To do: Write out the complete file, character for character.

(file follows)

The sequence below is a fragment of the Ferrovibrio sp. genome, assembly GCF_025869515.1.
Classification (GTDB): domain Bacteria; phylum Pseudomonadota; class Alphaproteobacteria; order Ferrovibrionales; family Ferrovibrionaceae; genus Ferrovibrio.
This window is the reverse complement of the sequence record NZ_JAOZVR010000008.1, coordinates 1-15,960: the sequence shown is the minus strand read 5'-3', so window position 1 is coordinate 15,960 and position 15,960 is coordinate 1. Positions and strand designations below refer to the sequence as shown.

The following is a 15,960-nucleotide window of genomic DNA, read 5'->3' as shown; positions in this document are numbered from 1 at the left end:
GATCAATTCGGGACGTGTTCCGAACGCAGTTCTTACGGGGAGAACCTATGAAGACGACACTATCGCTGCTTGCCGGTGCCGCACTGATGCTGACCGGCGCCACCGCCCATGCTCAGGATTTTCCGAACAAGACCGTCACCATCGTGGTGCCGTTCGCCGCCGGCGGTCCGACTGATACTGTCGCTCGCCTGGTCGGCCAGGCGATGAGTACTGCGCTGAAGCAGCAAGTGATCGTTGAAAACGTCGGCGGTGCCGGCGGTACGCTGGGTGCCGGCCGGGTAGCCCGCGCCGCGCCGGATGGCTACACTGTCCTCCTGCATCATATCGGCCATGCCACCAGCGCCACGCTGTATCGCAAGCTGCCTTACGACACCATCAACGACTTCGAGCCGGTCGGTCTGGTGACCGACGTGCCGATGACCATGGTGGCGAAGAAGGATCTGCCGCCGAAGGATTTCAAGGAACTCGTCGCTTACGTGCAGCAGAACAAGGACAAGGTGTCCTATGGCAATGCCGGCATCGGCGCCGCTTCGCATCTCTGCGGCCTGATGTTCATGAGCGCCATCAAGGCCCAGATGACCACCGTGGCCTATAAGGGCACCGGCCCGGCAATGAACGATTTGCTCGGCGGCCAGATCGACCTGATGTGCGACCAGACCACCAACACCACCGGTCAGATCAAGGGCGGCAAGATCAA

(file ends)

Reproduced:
The sequence below is a fragment of the Ferrovibrio sp. genome, assembly GCF_025869515.1.
Classification (GTDB): domain Bacteria; phylum Pseudomonadota; class Alphaproteobacteria; order Ferrovibrionales; family Ferrovibrionaceae; genus Ferrovibrio.
This window is the reverse complement of the sequence record NZ_JAOZVR010000008.1, coordinates 1-15,960: the sequence shown is the minus strand read 5'-3', so window position 1 is coordinate 15,960 and position 15,960 is coordinate 1. Positions and strand designations below refer to the sequence as shown.

The following is a 15,960-nucleotide window of genomic DNA, read 5'->3' as shown; positions in this document are numbered from 1 at the left end:
GATCAATTCGGGACGTGTTCCGAACGCAGTTCTTACGGGGAGAACCTATGAAGACGACACTATCGCTGCTTGCCGGTGCCGCACTGATGCTGACCGGCGCCACCGCCCATGCTCAGGATTTTCCGAACAAGACCGTCACCATCGTGGTGCCGTTCGCCGCCGGCGGTCCGACTGATACTGTCGCTCGCCTGGTCGGCCAGGCGATGAGTACTGCGCTGAAGCAGCAAGTGATCGTTGAAAACGTCGGCGGTGCCGGCGGTACGCTGGGTGCCGGCCGGGTAGCCCGCGCCGCGCCGGATGGCTACACTGTCCTCCTGCATCATATCGGCCATGCCACCAGCGCCACGCTGTATCGCAAGCTGCCTTACGACACCATCAACGACTTCGAGCCGGTCGGTCTGGTGACCGACGTGCCGATGACCATGGTGGCGAAGAAGGATCTGCCGCCGAAGGATTTCAAGGAACTCGTCGCTTACGTGCAGCAGAACAAGGACAAGGTGTCCTATGGCAATGCCGGCATCGGCGCCGCTTCGCATCTCTGCGGCCTGATGTTCATGAGCGCCATCAAGGCCCAGATGACCACCGTGGCCTATAAGGGCACCGGCCCGGCAATGAACGATTTGCTCGGCGGCCAGATCGACCTGATGTGCGACCAGACCACCAACACCACCGGTCAGATCAAGGGCGGCAAGATCAA